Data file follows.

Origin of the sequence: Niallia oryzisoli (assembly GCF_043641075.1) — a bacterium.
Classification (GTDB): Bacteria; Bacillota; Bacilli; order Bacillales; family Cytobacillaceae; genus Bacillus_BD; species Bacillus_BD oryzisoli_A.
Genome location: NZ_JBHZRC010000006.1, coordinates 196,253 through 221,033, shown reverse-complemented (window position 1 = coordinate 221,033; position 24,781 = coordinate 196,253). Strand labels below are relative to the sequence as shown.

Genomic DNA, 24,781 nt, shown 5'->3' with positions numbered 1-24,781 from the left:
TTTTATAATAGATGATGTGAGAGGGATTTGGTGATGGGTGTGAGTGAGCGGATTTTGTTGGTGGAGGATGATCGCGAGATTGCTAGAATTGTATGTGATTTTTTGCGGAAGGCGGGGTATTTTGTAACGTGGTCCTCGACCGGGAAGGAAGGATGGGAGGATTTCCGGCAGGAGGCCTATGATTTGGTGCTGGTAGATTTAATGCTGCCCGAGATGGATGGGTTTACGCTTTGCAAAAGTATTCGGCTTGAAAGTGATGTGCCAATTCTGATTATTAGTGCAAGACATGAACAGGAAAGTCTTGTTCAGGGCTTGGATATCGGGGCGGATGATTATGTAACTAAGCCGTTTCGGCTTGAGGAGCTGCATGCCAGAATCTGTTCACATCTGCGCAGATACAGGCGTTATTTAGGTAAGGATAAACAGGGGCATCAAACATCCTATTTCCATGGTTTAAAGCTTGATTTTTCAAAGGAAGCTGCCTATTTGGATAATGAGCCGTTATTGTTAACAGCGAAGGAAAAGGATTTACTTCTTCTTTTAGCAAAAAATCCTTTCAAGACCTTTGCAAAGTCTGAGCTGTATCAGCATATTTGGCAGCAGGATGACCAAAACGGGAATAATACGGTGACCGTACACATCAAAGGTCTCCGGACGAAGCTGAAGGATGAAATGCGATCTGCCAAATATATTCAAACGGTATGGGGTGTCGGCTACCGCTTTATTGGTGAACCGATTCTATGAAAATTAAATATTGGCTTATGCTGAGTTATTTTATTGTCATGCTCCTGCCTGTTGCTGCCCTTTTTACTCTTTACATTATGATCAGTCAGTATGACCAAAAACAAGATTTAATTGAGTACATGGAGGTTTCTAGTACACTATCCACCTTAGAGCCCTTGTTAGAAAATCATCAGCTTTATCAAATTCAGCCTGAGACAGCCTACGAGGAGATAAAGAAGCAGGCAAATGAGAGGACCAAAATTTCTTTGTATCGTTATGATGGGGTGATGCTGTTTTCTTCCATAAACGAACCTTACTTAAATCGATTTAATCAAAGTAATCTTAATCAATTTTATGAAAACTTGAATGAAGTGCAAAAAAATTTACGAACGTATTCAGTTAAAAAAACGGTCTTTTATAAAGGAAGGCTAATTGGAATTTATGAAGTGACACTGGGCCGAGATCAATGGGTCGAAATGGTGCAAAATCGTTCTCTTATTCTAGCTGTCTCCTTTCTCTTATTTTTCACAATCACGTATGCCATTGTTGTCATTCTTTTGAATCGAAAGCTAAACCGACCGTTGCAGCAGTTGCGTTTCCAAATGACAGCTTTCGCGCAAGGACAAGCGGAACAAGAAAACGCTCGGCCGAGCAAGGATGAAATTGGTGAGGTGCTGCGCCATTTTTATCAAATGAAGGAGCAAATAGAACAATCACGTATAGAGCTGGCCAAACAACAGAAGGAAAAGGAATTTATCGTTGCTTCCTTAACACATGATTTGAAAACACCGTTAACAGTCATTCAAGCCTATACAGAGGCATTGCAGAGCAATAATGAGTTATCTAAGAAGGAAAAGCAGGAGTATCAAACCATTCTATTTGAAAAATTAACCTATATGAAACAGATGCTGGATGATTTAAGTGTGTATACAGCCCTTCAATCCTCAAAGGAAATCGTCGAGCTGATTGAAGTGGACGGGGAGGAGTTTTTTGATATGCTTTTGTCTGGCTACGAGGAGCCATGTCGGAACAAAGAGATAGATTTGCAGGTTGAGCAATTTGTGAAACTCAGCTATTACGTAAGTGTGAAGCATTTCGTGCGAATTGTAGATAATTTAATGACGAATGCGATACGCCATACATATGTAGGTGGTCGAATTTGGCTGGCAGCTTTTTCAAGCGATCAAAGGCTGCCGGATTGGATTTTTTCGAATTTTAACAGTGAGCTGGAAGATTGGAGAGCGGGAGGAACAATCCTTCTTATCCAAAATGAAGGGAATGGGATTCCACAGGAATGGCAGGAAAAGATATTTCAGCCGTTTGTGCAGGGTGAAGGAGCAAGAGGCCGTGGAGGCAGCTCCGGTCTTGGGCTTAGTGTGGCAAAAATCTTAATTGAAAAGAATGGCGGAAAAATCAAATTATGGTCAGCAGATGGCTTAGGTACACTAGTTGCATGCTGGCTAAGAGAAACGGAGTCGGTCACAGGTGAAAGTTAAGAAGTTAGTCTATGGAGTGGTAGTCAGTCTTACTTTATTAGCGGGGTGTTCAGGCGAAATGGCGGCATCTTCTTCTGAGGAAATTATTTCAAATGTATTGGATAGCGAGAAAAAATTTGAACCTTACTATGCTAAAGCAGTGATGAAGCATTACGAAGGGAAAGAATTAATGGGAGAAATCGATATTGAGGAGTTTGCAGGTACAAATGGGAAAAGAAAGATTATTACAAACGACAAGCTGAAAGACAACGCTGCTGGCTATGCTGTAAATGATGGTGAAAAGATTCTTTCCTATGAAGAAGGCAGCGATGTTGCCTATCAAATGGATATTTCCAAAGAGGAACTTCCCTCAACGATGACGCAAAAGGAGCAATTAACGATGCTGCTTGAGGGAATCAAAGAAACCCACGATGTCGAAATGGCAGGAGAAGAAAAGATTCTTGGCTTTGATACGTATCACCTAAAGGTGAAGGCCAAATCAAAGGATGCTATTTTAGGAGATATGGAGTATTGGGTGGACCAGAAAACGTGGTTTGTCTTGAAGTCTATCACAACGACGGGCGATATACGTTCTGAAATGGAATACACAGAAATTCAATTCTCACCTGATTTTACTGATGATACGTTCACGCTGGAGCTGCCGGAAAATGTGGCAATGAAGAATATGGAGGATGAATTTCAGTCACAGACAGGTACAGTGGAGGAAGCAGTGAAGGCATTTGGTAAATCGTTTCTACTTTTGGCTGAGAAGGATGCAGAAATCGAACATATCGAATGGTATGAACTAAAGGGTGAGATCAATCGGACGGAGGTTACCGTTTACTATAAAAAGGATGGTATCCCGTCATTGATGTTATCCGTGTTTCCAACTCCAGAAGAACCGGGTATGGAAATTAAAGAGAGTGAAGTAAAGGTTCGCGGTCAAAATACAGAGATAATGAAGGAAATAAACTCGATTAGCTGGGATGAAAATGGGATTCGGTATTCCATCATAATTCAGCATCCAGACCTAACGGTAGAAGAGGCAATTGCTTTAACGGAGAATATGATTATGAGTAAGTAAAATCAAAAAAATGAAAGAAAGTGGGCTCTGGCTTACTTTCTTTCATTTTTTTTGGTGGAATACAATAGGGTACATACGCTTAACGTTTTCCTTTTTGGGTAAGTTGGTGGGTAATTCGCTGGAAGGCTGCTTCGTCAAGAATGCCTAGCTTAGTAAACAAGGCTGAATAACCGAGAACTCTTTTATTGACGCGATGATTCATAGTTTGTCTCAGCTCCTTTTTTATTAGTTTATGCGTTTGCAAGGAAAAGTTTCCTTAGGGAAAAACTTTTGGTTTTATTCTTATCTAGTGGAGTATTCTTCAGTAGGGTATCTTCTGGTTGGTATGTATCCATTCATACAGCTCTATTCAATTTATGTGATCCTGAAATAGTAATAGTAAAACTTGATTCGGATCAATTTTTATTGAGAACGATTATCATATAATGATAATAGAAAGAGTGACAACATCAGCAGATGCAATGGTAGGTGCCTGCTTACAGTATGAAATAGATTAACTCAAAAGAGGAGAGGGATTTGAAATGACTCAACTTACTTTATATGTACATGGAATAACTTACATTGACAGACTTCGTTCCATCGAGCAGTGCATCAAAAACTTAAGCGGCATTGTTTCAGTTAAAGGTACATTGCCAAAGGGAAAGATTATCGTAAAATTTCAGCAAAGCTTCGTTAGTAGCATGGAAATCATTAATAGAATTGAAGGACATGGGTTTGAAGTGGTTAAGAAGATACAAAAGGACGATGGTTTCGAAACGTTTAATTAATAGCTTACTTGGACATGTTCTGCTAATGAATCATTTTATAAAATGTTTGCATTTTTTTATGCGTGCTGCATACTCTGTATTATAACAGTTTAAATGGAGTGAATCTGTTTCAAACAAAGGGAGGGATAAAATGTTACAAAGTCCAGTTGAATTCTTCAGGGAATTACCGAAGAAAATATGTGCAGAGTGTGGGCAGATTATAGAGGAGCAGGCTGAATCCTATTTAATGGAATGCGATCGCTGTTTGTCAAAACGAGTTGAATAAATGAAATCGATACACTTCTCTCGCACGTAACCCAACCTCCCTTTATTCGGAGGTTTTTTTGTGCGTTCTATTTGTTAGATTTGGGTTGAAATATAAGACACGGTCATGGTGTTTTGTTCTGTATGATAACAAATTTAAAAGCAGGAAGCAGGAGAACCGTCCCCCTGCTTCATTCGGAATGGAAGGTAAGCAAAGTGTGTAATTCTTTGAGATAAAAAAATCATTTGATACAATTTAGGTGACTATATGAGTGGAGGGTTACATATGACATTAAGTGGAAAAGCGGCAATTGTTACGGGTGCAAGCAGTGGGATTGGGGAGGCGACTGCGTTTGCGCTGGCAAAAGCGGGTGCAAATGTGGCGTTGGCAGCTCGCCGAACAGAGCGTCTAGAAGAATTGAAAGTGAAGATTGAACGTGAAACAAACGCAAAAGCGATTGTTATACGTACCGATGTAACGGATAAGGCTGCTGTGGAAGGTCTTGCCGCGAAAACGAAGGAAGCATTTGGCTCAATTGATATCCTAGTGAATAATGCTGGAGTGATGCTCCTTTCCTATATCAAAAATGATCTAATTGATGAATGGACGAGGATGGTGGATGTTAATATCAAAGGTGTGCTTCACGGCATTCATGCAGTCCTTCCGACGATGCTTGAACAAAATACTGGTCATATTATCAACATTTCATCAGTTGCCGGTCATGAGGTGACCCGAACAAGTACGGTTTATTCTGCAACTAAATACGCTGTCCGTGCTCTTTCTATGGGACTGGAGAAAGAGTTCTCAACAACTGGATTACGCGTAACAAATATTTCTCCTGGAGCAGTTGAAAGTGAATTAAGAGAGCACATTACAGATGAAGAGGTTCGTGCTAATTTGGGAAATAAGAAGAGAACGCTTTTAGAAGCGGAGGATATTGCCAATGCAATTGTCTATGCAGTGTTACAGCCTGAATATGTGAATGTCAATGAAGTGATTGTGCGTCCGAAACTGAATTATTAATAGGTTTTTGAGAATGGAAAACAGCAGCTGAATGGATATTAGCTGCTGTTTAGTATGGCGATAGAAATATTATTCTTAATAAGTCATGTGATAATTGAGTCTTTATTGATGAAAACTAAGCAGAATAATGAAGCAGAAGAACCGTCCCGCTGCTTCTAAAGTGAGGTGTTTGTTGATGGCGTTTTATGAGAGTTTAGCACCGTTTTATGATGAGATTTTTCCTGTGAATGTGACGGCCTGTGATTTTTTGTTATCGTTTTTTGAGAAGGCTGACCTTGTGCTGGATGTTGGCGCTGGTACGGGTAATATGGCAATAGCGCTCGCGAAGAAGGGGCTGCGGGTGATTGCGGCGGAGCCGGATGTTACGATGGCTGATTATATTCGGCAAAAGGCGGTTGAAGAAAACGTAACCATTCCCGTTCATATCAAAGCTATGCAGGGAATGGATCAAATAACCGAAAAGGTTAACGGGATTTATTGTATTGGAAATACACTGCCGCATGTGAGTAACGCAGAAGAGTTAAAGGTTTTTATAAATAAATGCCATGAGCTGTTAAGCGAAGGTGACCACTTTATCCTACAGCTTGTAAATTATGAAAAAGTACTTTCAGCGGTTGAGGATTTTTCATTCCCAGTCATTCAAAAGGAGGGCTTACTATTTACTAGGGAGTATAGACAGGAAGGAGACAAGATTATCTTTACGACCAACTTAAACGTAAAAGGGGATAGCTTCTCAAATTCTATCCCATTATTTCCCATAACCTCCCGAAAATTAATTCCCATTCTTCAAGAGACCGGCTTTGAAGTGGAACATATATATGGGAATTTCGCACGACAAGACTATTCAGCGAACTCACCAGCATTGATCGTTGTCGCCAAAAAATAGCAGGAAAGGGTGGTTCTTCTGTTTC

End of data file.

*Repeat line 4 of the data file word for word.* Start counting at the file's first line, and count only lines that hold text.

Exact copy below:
Genomic DNA, 24,781 nt, shown 5'->3' with positions numbered 1-24,781 from the left: